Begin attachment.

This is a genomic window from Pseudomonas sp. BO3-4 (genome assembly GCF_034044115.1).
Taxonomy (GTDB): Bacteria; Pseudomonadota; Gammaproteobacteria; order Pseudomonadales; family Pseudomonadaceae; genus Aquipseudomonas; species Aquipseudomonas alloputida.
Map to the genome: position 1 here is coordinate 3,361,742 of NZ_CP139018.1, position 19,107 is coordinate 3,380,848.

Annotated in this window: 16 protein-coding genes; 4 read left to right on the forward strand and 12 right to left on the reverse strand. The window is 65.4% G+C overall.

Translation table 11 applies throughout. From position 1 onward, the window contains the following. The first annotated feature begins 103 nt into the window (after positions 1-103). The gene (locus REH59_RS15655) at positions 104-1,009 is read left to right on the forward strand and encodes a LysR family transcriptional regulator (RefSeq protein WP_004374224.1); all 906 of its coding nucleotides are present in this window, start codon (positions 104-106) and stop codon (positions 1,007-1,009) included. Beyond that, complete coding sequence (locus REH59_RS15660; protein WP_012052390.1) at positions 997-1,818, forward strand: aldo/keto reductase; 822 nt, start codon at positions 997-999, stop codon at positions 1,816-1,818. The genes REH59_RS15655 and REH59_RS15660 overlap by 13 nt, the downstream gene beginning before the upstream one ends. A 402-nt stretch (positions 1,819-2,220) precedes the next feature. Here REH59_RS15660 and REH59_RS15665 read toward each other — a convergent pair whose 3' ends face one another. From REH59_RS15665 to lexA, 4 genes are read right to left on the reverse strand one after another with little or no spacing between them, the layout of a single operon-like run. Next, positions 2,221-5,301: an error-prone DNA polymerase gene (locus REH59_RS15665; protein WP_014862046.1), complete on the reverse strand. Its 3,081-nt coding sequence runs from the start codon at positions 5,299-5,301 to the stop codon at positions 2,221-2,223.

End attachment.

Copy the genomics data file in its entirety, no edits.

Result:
This is a genomic window from Pseudomonas sp. BO3-4 (genome assembly GCF_034044115.1).
Taxonomy (GTDB): Bacteria; Pseudomonadota; Gammaproteobacteria; order Pseudomonadales; family Pseudomonadaceae; genus Aquipseudomonas; species Aquipseudomonas alloputida.
Map to the genome: position 1 here is coordinate 3,361,742 of NZ_CP139018.1, position 19,107 is coordinate 3,380,848.

Annotated in this window: 16 protein-coding genes; 4 read left to right on the forward strand and 12 right to left on the reverse strand. The window is 65.4% G+C overall.

Translation table 11 applies throughout. From position 1 onward, the window contains the following. The first annotated feature begins 103 nt into the window (after positions 1-103). The gene (locus REH59_RS15655) at positions 104-1,009 is read left to right on the forward strand and encodes a LysR family transcriptional regulator (RefSeq protein WP_004374224.1); all 906 of its coding nucleotides are present in this window, start codon (positions 104-106) and stop codon (positions 1,007-1,009) included. Beyond that, complete coding sequence (locus REH59_RS15660; protein WP_012052390.1) at positions 997-1,818, forward strand: aldo/keto reductase; 822 nt, start codon at positions 997-999, stop codon at positions 1,816-1,818. The genes REH59_RS15655 and REH59_RS15660 overlap by 13 nt, the downstream gene beginning before the upstream one ends. A 402-nt stretch (positions 1,819-2,220) precedes the next feature. Here REH59_RS15660 and REH59_RS15665 read toward each other — a convergent pair whose 3' ends face one another. From REH59_RS15665 to lexA, 4 genes are read right to left on the reverse strand one after another with little or no spacing between them, the layout of a single operon-like run. Next, positions 2,221-5,301: an error-prone DNA polymerase gene (locus REH59_RS15665; protein WP_014862046.1), complete on the reverse strand. Its 3,081-nt coding sequence runs from the start codon at positions 5,299-5,301 to the stop codon at positions 2,221-2,223.